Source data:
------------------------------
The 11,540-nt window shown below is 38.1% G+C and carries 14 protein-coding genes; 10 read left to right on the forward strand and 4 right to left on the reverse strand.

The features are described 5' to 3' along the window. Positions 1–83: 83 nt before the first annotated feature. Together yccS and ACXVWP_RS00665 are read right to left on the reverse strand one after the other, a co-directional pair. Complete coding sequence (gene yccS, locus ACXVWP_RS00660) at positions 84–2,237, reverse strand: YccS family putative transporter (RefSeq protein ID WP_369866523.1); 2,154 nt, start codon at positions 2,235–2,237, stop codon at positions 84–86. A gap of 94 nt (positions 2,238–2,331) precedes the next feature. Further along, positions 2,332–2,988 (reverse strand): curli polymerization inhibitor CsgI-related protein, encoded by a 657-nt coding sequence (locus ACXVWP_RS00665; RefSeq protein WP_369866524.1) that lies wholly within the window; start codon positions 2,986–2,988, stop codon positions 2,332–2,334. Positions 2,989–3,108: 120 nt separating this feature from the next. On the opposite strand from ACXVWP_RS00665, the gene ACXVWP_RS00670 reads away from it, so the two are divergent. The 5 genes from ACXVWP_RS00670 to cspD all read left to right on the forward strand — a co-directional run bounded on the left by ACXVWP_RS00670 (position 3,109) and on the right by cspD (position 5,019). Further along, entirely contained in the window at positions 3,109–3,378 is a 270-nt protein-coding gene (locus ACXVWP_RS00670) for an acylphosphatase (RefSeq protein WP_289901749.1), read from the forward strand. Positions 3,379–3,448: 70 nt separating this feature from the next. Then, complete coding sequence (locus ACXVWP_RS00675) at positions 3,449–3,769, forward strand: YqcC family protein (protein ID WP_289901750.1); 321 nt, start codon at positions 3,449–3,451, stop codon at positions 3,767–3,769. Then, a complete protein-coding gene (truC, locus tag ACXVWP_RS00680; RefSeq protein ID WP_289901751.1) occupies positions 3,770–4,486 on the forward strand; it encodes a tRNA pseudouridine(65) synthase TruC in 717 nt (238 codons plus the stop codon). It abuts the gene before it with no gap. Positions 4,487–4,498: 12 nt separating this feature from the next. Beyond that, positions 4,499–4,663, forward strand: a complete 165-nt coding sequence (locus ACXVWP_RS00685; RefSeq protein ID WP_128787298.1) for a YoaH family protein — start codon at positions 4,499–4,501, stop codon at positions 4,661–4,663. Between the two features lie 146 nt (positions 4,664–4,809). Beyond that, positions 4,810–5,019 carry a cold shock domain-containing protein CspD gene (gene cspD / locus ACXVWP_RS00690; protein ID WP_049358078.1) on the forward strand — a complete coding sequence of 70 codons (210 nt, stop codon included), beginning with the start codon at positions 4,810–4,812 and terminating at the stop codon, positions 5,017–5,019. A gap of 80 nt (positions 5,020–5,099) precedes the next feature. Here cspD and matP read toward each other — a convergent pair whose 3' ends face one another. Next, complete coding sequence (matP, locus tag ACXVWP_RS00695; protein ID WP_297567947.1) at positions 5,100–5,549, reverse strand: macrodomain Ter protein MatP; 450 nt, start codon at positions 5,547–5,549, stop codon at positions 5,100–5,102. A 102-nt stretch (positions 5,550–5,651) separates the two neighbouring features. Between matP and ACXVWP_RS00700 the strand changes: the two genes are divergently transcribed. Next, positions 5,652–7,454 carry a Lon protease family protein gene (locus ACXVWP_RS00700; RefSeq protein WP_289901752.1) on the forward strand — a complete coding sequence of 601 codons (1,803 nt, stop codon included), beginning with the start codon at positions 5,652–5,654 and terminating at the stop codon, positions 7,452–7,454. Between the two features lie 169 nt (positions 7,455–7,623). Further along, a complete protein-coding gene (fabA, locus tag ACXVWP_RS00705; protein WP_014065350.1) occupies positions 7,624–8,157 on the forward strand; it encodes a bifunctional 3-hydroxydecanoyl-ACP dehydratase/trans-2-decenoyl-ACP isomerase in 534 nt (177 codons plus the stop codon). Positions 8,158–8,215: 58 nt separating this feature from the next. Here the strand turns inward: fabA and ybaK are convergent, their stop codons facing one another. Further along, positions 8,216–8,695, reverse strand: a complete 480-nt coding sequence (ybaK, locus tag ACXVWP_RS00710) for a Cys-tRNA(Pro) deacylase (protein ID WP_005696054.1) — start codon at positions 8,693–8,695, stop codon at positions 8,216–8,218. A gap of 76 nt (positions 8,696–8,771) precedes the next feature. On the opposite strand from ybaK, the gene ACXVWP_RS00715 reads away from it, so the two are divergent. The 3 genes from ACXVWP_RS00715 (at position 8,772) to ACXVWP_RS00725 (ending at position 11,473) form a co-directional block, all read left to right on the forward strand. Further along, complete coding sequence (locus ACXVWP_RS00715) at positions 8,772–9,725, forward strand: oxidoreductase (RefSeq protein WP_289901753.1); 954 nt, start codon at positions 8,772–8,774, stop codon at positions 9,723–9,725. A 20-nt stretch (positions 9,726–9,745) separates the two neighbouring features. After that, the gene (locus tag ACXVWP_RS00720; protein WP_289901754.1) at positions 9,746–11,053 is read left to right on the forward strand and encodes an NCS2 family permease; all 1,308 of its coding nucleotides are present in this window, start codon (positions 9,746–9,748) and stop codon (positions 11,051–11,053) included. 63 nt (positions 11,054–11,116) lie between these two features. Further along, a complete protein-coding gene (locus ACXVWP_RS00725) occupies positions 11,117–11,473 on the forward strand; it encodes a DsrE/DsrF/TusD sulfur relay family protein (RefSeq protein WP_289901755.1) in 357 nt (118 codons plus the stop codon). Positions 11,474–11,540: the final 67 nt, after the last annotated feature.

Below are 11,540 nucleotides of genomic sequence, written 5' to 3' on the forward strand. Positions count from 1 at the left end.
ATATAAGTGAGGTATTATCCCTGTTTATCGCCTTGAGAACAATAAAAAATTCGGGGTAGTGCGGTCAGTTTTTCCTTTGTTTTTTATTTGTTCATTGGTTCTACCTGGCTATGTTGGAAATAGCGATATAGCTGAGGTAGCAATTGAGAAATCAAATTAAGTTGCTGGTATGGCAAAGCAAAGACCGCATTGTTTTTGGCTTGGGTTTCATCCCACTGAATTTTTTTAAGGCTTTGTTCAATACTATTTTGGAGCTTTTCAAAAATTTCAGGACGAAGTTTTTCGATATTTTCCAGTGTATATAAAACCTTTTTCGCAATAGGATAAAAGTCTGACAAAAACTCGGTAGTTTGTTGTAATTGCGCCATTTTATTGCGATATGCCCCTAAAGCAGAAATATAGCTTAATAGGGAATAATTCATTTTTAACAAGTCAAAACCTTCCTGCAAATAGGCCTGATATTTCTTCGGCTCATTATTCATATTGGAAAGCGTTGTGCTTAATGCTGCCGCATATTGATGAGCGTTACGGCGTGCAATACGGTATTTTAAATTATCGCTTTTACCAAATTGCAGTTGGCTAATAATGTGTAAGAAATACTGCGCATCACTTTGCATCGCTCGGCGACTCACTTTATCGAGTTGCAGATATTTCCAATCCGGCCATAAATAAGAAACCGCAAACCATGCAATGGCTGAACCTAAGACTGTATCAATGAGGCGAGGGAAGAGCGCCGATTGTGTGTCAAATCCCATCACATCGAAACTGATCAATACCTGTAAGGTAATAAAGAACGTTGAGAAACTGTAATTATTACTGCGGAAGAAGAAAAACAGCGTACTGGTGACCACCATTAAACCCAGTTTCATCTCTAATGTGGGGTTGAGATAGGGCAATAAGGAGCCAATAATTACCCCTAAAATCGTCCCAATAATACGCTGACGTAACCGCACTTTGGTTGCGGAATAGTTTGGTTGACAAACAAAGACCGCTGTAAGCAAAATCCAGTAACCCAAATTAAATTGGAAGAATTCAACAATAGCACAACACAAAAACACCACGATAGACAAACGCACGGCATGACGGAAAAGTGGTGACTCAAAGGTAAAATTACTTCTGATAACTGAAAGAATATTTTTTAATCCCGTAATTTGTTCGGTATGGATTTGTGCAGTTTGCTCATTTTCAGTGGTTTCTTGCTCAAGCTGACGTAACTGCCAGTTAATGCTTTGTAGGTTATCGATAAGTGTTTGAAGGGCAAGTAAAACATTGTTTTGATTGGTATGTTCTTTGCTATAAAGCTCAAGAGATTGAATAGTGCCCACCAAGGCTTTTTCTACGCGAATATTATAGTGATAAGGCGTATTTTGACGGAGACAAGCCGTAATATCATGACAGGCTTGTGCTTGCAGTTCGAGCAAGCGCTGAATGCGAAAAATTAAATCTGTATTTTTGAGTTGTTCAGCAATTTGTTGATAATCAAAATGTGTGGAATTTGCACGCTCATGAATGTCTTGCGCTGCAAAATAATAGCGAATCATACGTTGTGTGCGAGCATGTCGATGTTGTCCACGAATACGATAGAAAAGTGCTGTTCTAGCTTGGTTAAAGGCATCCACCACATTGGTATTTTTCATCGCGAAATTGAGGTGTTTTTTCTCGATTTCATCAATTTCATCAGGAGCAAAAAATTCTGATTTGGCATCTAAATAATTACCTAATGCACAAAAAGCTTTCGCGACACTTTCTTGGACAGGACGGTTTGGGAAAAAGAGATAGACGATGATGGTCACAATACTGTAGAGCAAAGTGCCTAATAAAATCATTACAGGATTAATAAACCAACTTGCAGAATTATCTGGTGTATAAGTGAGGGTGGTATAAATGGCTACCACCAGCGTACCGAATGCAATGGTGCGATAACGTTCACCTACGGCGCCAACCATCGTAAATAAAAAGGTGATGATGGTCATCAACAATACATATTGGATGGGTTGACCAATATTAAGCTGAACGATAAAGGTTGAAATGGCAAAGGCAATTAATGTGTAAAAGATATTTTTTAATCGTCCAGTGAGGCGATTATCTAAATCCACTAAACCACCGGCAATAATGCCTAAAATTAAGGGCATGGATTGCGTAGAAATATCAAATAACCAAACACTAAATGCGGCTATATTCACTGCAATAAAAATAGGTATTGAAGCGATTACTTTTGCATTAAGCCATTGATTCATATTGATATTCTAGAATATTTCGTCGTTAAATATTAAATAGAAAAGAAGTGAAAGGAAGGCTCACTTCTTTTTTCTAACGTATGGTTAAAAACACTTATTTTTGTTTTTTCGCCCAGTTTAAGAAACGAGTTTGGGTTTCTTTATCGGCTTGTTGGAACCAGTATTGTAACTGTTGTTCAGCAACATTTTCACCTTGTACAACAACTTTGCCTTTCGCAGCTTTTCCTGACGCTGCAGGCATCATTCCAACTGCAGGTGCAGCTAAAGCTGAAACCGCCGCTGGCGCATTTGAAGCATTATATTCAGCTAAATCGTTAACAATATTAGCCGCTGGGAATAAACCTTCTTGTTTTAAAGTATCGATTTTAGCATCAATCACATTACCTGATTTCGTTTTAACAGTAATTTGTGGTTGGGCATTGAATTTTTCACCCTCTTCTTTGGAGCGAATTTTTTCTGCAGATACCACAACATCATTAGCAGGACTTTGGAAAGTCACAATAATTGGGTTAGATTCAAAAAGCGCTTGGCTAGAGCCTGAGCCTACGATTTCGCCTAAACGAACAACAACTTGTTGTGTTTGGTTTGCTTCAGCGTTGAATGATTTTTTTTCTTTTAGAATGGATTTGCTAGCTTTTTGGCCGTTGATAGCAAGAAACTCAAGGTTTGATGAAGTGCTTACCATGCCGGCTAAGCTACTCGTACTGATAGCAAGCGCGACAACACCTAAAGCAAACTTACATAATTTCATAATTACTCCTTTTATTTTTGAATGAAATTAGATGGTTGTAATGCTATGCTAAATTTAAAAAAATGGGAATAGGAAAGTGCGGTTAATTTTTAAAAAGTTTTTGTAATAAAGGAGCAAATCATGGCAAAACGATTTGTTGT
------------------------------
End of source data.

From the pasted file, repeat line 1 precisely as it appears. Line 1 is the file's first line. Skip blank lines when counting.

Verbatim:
The 11,540-nt window shown below is 38.1% G+C and carries 14 protein-coding genes; 10 read left to right on the forward strand and 4 right to left on the reverse strand.